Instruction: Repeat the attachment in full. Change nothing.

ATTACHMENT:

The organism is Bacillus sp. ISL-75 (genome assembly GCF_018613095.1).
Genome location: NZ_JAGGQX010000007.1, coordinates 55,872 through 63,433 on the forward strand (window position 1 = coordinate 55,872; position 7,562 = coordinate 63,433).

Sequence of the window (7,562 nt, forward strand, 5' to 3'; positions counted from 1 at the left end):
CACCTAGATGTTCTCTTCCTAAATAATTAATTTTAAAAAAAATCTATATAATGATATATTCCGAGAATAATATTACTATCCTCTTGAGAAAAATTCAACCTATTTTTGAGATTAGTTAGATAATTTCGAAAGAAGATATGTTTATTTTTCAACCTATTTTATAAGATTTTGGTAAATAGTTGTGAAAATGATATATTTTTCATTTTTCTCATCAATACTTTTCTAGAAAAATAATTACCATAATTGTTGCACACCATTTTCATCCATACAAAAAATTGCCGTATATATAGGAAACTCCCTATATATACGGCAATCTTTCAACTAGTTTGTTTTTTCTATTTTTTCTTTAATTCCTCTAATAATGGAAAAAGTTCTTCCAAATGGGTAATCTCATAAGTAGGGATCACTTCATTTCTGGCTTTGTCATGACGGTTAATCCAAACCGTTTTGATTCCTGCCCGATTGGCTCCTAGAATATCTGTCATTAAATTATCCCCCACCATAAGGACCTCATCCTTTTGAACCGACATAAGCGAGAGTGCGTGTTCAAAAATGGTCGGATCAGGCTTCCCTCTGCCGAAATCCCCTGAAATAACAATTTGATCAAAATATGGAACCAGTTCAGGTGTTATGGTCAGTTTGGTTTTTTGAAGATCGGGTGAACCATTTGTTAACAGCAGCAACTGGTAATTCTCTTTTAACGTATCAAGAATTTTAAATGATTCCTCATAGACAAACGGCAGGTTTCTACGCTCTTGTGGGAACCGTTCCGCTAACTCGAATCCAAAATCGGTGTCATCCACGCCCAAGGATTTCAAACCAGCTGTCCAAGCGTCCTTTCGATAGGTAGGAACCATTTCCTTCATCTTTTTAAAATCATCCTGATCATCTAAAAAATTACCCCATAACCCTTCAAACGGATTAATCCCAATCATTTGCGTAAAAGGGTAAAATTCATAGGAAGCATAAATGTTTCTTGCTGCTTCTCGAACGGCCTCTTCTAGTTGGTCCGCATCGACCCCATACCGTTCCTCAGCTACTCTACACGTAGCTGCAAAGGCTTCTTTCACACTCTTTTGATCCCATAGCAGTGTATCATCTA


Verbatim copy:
The organism is Bacillus sp. ISL-75 (genome assembly GCF_018613095.1).
Genome location: NZ_JAGGQX010000007.1, coordinates 55,872 through 63,433 on the forward strand (window position 1 = coordinate 55,872; position 7,562 = coordinate 63,433).

Sequence of the window (7,562 nt, forward strand, 5' to 3'; positions counted from 1 at the left end):
CACCTAGATGTTCTCTTCCTAAATAATTAATTTTAAAAAAAATCTATATAATGATATATTCCGAGAATAATATTACTATCCTCTTGAGAAAAATTCAACCTATTTTTGAGATTAGTTAGATAATTTCGAAAGAAGATATGTTTATTTTTCAACCTATTTTATAAGATTTTGGTAAATAGTTGTGAAAATGATATATTTTTCATTTTTCTCATCAATACTTTTCTAGAAAAATAATTACCATAATTGTTGCACACCATTTTCATCCATACAAAAAATTGCCGTATATATAGGAAACTCCCTATATATACGGCAATCTTTCAACTAGTTTGTTTTTTCTATTTTTTCTTTAATTCCTCTAATAATGGAAAAAGTTCTTCCAAATGGGTAATCTCATAAGTAGGGATCACTTCATTTCTGGCTTTGTCATGACGGTTAATCCAAACCGTTTTGATTCCTGCCCGATTGGCTCCTAGAATATCTGTCATTAAATTATCCCCCACCATAAGGACCTCATCCTTTTGAACCGACATAAGCGAGAGTGCGTGTTCAAAAATGGTCGGATCAGGCTTCCCTCTGCCGAAATCCCCTGAAATAACAATTTGATCAAAATATGGAACCAGTTCAGGTGTTATGGTCAGTTTGGTTTTTTGAAGATCGGGTGAACCATTTGTTAACAGCAGCAACTGGTAATTCTCTTTTAACGTATCAAGAATTTTAAATGATTCCTCATAGACAAACGGCAGGTTTCTACGCTCTTGTGGGAACCGTTCCGCTAACTCGAATCCAAAATCGGTGTCATCCACGCCCAAGGATTTCAAACCAGCTGTCCAAGCGTCCTTTCGATAGGTAGGAACCATTTCCTTCATCTTTTTAAAATCATCCTGATCATCTAAAAAATTACCCCATAACCCTTCAAACGGATTAATCCCAATCATTTGCGTAAAAGGGTAAAATTCATAGGAAGCATAAATGTTTCTTGCTGCTTCTCGAACGGCCTCTTCTAGTTGGTCCGCATCGACCCCATACCGTTCCTCAGCTACTCTACACGTAGCTGCAAAGGCTTCTTTCACACTCTTTTGATCCCATAGCAGTGTATCATCTA